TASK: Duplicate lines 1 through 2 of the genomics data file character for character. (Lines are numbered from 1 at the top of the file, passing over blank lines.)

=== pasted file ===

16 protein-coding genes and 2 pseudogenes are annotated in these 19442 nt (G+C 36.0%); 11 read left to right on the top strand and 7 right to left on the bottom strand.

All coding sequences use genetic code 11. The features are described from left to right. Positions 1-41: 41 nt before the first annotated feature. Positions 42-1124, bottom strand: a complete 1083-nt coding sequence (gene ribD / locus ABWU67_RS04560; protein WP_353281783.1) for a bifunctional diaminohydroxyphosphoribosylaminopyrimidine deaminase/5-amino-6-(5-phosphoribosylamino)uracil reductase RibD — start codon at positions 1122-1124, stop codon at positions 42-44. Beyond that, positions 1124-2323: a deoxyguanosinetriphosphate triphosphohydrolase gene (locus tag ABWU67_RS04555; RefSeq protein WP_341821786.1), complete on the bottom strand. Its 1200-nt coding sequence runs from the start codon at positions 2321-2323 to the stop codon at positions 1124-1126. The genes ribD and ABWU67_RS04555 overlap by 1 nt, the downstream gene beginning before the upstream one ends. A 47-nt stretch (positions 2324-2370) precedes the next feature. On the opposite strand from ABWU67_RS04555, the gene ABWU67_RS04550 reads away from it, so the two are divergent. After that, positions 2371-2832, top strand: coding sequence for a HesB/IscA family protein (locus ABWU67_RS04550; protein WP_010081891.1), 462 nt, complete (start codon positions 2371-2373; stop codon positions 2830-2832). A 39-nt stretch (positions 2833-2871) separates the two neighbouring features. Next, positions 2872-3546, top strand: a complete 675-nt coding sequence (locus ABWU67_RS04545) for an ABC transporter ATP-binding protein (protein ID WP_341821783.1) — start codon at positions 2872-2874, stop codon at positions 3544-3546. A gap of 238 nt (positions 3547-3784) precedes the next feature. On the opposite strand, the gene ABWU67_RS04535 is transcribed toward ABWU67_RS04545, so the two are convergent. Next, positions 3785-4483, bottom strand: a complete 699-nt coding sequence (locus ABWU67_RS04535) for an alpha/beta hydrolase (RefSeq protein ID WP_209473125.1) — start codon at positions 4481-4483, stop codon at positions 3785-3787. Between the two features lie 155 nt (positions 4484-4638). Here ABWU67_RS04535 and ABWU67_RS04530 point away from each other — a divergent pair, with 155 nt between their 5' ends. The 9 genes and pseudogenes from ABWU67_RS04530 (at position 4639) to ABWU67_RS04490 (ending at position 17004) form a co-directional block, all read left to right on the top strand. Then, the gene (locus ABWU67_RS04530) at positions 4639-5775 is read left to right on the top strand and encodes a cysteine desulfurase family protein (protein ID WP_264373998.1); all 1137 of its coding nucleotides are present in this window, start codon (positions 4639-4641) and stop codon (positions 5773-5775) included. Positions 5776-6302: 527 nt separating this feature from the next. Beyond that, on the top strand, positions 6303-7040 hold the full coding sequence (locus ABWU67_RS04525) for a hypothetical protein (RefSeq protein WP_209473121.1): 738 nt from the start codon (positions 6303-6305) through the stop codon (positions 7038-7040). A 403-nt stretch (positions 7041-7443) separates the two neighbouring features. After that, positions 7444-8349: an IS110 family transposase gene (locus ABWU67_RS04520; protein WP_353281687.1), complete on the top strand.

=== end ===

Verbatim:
16 protein-coding genes and 2 pseudogenes are annotated in these 19442 nt (G+C 36.0%); 11 read left to right on the top strand and 7 right to left on the bottom strand.

All coding sequences use genetic code 11. The features are described from left to right. Positions 1-41: 41 nt before the first annotated feature. Positions 42-1124, bottom strand: a complete 1083-nt coding sequence (gene ribD / locus ABWU67_RS04560; protein WP_353281783.1) for a bifunctional diaminohydroxyphosphoribosylaminopyrimidine deaminase/5-amino-6-(5-phosphoribosylamino)uracil reductase RibD — start codon at positions 1122-1124, stop codon at positions 42-44. Beyond that, positions 1124-2323: a deoxyguanosinetriphosphate triphosphohydrolase gene (locus tag ABWU67_RS04555; RefSeq protein WP_341821786.1), complete on the bottom strand. Its 1200-nt coding sequence runs from the start codon at positions 2321-2323 to the stop codon at positions 1124-1126. The genes ribD and ABWU67_RS04555 overlap by 1 nt, the downstream gene beginning before the upstream one ends. A 47-nt stretch (positions 2324-2370) precedes the next feature. On the opposite strand from ABWU67_RS04555, the gene ABWU67_RS04550 reads away from it, so the two are divergent. After that, positions 2371-2832, top strand: coding sequence for a HesB/IscA family protein (locus ABWU67_RS04550; protein WP_010081891.1), 462 nt, complete (start codon positions 2371-2373; stop codon positions 2830-2832). A 39-nt stretch (positions 2833-2871) separates the two neighbouring features. Next, positions 2872-3546, top strand: a complete 675-nt coding sequence (locus ABWU67_RS04545) for an ABC transporter ATP-binding protein (protein ID WP_341821783.1) — start codon at positions 2872-2874, stop codon at positions 3544-3546. A gap of 238 nt (positions 3547-3784) precedes the next feature. On the opposite strand, the gene ABWU67_RS04535 is transcribed toward ABWU67_RS04545, so the two are convergent. Next, positions 3785-4483, bottom strand: a complete 699-nt coding sequence (locus ABWU67_RS04535) for an alpha/beta hydrolase (RefSeq protein ID WP_209473125.1) — start codon at positions 4481-4483, stop codon at positions 3785-3787. Between the two features lie 155 nt (positions 4484-4638). Here ABWU67_RS04535 and ABWU67_RS04530 point away from each other — a divergent pair, with 155 nt between their 5' ends. The 9 genes and pseudogenes from ABWU67_RS04530 (at position 4639) to ABWU67_RS04490 (ending at position 17004) form a co-directional block, all read left to right on the top strand. Then, the gene (locus ABWU67_RS04530) at positions 4639-5775 is read left to right on the top strand and encodes a cysteine desulfurase family protein (protein ID WP_264373998.1); all 1137 of its coding nucleotides are present in this window, start codon (positions 4639-4641) and stop codon (positions 5773-5775) included. Positions 5776-6302: 527 nt separating this feature from the next. Beyond that, on the top strand, positions 6303-7040 hold the full coding sequence (locus ABWU67_RS04525) for a hypothetical protein (RefSeq protein WP_209473121.1): 738 nt from the start codon (positions 6303-6305) through the stop codon (positions 7038-7040). A 403-nt stretch (positions 7041-7443) separates the two neighbouring features. After that, positions 7444-8349: an IS110 family transposase gene (locus ABWU67_RS04520; protein WP_353281687.1), complete on the top strand.